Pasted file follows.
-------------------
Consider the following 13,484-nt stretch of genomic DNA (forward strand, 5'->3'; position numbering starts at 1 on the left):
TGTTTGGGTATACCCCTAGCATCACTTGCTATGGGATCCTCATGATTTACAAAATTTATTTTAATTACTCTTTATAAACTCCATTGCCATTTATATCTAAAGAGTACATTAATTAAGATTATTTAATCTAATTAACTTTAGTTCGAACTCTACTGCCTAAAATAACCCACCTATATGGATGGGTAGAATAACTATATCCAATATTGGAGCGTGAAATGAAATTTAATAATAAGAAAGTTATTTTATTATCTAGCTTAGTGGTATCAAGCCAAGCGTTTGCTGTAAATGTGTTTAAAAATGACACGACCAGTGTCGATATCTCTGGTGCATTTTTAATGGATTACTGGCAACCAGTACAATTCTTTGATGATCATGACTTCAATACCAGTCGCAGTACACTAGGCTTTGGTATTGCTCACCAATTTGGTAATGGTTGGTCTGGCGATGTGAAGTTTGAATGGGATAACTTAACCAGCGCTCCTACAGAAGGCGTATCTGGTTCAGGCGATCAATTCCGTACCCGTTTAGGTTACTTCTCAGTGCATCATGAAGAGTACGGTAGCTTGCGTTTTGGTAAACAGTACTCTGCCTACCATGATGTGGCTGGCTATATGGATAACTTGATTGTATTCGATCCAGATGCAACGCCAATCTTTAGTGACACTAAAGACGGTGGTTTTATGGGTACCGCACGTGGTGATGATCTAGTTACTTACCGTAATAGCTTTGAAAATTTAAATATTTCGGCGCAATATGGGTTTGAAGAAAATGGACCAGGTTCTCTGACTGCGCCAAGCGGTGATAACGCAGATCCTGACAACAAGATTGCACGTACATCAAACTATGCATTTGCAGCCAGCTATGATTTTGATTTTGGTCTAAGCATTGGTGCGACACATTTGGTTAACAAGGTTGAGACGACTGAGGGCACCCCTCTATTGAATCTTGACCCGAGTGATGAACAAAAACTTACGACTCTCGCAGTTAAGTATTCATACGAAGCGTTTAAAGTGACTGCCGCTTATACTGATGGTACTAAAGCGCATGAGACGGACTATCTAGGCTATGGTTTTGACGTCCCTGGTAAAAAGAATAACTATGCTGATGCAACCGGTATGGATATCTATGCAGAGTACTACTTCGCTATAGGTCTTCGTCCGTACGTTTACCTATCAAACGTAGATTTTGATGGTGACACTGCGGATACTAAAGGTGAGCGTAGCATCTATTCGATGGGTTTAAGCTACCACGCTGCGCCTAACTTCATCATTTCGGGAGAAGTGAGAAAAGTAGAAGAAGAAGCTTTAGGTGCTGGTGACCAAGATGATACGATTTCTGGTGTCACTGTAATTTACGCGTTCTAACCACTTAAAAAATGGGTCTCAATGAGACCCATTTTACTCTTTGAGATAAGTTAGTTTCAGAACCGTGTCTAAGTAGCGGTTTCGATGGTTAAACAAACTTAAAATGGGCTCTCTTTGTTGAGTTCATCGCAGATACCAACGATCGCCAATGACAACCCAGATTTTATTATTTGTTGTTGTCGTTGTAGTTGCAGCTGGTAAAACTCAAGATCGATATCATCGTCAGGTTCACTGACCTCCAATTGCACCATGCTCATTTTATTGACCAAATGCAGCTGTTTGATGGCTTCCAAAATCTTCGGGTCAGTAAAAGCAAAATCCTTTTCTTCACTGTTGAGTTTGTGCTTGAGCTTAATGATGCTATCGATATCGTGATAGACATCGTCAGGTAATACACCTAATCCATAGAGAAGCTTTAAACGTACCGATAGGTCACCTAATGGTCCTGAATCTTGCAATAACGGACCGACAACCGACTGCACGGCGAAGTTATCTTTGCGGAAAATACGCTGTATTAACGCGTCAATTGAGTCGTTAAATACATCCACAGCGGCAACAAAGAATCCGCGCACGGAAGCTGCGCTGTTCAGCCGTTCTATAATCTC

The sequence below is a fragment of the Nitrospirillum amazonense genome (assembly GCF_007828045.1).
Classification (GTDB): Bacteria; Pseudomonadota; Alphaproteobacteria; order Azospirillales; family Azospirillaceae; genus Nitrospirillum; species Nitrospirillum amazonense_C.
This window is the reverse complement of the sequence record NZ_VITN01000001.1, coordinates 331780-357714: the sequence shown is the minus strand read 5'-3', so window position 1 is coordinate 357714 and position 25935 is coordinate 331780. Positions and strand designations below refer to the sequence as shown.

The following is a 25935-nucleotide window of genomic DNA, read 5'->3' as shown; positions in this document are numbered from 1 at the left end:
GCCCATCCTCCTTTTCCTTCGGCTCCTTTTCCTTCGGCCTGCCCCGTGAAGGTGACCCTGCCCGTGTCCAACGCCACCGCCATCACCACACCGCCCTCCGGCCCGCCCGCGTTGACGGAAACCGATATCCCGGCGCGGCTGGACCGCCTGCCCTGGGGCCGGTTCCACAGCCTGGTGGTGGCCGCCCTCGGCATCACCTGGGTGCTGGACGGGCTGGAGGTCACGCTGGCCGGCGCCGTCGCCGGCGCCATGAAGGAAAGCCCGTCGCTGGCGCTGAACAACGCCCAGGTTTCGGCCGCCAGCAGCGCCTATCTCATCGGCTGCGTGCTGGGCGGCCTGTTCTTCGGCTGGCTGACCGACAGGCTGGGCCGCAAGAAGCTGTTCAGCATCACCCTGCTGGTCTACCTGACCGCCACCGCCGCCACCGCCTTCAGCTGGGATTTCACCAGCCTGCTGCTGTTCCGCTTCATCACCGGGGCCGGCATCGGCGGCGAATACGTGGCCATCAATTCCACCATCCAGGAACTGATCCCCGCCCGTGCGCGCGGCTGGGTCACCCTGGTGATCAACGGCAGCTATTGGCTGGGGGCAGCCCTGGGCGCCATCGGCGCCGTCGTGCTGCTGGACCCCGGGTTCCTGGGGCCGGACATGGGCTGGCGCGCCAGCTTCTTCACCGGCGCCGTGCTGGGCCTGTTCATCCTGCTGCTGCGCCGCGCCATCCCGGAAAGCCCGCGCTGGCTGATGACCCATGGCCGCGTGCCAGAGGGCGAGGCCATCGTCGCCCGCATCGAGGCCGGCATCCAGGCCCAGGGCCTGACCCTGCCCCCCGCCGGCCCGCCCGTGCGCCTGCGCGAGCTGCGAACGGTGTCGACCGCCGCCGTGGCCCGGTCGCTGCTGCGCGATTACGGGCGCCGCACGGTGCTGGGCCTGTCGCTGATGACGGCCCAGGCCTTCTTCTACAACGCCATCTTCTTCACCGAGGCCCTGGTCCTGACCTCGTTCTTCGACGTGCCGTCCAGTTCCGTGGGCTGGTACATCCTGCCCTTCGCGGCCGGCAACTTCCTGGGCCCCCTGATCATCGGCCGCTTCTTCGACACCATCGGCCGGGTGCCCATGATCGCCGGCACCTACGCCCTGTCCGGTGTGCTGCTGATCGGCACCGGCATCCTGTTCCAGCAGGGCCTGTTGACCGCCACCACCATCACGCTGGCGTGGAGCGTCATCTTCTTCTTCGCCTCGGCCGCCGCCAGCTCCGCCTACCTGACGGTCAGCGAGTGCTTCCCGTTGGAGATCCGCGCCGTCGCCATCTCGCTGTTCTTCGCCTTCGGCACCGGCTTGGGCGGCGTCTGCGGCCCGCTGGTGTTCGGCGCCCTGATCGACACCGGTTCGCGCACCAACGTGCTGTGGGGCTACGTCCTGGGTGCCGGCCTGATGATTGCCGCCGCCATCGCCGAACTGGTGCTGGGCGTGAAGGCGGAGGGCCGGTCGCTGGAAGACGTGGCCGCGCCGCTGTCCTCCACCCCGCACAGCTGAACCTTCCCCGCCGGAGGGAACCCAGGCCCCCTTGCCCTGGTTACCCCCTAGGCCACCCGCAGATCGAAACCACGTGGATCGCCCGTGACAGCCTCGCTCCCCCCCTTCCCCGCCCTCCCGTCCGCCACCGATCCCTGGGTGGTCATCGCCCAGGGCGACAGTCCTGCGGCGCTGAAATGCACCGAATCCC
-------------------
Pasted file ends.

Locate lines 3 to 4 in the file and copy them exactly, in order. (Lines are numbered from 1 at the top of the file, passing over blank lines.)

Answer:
The sequence below is a fragment of the Nitrospirillum amazonense genome (assembly GCF_007828045.1).
Classification (GTDB): Bacteria; Pseudomonadota; Alphaproteobacteria; order Azospirillales; family Azospirillaceae; genus Nitrospirillum; species Nitrospirillum amazonense_C.